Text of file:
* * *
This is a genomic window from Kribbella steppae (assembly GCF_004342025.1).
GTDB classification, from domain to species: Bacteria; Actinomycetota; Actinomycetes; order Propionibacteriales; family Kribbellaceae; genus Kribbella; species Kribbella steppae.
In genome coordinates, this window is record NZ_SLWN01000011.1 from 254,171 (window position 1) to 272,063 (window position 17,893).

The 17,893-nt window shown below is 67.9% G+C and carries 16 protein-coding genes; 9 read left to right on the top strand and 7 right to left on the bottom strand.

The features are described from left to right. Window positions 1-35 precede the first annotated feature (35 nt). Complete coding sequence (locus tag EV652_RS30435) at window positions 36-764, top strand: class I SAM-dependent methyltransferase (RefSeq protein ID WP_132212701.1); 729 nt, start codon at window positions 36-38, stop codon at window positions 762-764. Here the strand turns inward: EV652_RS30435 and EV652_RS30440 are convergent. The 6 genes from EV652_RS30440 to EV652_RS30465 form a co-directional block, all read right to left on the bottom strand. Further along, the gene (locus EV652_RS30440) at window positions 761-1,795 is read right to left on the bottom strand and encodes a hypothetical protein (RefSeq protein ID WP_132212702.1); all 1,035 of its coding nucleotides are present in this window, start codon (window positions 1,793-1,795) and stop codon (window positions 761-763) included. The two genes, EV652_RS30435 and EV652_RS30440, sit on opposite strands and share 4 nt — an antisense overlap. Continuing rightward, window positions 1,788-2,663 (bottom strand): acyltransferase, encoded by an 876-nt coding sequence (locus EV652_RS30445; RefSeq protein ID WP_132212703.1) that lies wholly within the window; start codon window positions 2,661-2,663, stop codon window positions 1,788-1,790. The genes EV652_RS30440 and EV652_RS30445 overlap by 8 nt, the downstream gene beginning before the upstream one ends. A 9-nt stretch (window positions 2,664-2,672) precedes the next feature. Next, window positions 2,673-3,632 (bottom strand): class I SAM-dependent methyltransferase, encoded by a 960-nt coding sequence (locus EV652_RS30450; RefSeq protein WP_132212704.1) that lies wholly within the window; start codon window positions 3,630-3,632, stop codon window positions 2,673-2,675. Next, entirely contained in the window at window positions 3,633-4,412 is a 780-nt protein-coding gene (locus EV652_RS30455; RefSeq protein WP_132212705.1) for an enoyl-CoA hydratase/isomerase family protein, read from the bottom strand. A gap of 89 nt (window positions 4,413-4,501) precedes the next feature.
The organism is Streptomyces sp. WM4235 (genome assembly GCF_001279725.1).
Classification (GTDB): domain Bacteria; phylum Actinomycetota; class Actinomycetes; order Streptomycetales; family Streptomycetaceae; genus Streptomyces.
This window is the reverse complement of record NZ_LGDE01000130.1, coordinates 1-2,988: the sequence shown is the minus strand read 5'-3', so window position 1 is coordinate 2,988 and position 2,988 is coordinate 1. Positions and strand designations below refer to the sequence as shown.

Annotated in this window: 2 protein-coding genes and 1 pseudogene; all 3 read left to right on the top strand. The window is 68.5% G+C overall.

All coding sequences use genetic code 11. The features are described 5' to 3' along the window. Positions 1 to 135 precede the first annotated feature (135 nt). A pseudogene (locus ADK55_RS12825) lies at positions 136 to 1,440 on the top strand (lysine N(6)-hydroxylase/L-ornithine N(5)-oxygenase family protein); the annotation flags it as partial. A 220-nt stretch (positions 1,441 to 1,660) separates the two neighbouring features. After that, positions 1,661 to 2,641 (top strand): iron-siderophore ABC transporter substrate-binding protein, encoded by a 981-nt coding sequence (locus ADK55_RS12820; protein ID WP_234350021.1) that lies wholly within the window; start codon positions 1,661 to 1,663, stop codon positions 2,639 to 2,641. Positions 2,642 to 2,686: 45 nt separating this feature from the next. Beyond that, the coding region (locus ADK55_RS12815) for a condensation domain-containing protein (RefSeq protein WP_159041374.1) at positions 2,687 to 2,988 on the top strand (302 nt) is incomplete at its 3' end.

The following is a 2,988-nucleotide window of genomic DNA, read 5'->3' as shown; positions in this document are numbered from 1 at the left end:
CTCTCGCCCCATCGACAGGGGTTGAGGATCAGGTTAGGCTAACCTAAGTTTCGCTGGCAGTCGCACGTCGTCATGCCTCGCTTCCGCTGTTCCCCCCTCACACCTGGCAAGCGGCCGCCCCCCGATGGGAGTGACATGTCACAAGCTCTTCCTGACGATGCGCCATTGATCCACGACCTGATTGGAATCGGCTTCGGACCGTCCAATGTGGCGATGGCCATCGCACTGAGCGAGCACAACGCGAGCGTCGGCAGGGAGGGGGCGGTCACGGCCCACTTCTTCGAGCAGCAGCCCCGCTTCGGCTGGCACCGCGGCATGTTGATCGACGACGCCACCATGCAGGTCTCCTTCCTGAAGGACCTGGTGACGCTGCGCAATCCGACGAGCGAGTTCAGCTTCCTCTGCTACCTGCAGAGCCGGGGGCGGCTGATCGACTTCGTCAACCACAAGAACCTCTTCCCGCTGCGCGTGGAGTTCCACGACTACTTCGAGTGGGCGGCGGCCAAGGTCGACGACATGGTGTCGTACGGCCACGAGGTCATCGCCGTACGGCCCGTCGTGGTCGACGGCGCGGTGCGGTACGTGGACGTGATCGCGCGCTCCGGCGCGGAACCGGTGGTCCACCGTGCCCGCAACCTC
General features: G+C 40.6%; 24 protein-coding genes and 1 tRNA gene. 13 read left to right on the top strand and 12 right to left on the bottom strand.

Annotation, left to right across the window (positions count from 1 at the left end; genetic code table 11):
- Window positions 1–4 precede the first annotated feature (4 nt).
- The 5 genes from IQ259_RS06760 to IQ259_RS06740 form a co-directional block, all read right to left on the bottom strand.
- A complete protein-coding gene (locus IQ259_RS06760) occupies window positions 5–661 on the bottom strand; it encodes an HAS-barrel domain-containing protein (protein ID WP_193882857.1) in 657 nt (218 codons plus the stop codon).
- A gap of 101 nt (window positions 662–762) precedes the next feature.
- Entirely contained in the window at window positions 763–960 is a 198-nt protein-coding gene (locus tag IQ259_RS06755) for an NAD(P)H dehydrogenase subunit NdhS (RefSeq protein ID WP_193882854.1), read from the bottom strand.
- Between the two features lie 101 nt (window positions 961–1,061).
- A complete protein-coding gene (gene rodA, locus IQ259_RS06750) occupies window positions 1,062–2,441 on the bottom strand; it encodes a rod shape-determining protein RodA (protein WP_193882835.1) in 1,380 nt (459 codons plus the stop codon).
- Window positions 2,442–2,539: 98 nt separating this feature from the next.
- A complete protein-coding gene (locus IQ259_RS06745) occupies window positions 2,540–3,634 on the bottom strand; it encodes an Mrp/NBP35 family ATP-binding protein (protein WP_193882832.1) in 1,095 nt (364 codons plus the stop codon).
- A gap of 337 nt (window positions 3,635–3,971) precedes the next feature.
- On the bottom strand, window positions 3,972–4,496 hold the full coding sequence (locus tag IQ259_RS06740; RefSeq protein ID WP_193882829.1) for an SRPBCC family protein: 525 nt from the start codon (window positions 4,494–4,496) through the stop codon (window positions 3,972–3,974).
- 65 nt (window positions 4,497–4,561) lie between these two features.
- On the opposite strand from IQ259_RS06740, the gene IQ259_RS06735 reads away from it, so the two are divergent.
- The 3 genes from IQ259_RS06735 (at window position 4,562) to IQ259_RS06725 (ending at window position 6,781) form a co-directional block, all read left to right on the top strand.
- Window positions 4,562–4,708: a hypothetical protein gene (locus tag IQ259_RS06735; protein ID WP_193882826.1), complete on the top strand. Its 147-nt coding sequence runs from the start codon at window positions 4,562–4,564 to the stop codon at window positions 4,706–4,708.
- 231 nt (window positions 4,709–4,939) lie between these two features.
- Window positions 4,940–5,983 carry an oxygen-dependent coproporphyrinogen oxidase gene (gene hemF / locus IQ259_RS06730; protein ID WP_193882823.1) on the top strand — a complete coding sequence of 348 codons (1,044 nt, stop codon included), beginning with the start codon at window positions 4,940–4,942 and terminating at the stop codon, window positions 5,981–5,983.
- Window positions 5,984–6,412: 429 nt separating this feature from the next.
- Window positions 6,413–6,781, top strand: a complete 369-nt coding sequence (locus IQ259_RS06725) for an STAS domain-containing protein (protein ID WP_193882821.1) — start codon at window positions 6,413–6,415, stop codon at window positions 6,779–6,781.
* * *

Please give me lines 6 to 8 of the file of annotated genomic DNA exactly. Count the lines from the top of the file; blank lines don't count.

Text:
The organism is Streptomyces sp. WM4235 (genome assembly GCF_001279725.1).
Classification (GTDB): domain Bacteria; phylum Actinomycetota; class Actinomycetes; order Streptomycetales; family Streptomycetaceae; genus Streptomyces.
This window is the reverse complement of record NZ_LGDE01000130.1, coordinates 1-2,988: the sequence shown is the minus strand read 5'-3', so window position 1 is coordinate 2,988 and position 2,988 is coordinate 1. Positions and strand designations below refer to the sequence as shown.